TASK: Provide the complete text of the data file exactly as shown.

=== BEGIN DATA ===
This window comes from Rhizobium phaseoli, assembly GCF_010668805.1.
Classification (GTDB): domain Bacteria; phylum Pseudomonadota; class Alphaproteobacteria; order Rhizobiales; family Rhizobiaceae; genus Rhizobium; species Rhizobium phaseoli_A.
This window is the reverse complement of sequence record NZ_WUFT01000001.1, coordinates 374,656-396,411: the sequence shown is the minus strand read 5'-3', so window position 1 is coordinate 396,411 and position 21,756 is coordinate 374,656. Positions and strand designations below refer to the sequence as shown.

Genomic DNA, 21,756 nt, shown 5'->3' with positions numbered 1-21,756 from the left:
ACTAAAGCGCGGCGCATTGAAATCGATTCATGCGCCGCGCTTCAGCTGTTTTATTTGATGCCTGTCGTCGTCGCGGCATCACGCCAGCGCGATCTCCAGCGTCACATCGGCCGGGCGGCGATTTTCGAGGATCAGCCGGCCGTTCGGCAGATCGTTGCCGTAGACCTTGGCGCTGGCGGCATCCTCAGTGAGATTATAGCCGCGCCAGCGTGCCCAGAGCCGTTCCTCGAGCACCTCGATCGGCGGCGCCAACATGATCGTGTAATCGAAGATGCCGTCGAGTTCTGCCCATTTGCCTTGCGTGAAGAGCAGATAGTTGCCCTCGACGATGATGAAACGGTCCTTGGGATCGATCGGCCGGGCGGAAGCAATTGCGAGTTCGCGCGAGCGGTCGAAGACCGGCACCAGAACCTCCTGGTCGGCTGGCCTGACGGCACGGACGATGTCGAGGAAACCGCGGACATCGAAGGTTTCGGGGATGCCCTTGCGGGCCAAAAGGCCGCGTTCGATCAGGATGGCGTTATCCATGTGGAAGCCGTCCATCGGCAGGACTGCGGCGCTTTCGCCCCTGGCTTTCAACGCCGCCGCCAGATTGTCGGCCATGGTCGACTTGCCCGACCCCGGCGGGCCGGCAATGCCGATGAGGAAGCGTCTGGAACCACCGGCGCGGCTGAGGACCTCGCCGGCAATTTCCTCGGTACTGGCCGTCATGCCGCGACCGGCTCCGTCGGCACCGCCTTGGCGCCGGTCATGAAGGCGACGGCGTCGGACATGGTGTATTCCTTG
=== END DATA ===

This window comes from Rhizobium phaseoli, assembly GCF_010668805.1.
Classification (GTDB): domain Bacteria; phylum Pseudomonadota; class Alphaproteobacteria; order Rhizobiales; family Rhizobiaceae; genus Rhizobium; species Rhizobium phaseoli_A.
This window is the reverse complement of sequence record NZ_WUFT01000001.1, coordinates 374,656-396,411: the sequence shown is the minus strand read 5'-3', so window position 1 is coordinate 396,411 and position 21,756 is coordinate 374,656. Positions and strand designations below refer to the sequence as shown.

Genomic DNA, 21,756 nt, shown 5'->3' with positions numbered 1-21,756 from the left:
ACTAAAGCGCGGCGCATTGAAATCGATTCATGCGCCGCGCTTCAGCTGTTTTATTTGATGCCTGTCGTCGTCGCGGCATCACGCCAGCGCGATCTCCAGCGTCACATCGGCCGGGCGGCGATTTTCGAGGATCAGCCGGCCGTTCGGCAGATCGTTGCCGTAGACCTTGGCGCTGGCGGCATCCTCAGTGAGATTATAGCCGCGCCAGCGTGCCCAGAGCCGTTCCTCGAGCACCTCGATCGGCGGCGCCAACATGATCGTGTAATCGAAGATGCCGTCGAGTTCTGCCCATTTGCCTTGCGTGAAGAGCAGATAGTTGCCCTCGACGATGATGAAACGGTCCTTGGGATCGATCGGCCGGGCGGAAGCAATTGCGAGTTCGCGCGAGCGGTCGAAGACCGGCACCAGAACCTCCTGGTCGGCTGGCCTGACGGCACGGACGATGTCGAGGAAACCGCGGACATCGAAGGTTTCGGGGATGCCCTTGCGGGCCAAAAGGCCGCGTTCGATCAGGATGGCGTTATCCATGTGGAAGCCGTCCATCGGCAGGACTGCGGCGCTTTCGCCCCTGGCTTTCAACGCCGCCGCCAGATTGTCGGCCATGGTCGACTTGCCCGACCCCGGCGGGCCGGCAATGCCGATGAGGAAGCGTCTGGAACCACCGGCGCGGCTGAGGACCTCGCCGGCAATTTCCTCGGTACTGGCCGTCATGCCGCGACCGGCTCCGTCGGCACCGCCTTGGCGCCGGTCATGAAGGCGACGGCGTCGGACATGGTGTATTCCTTG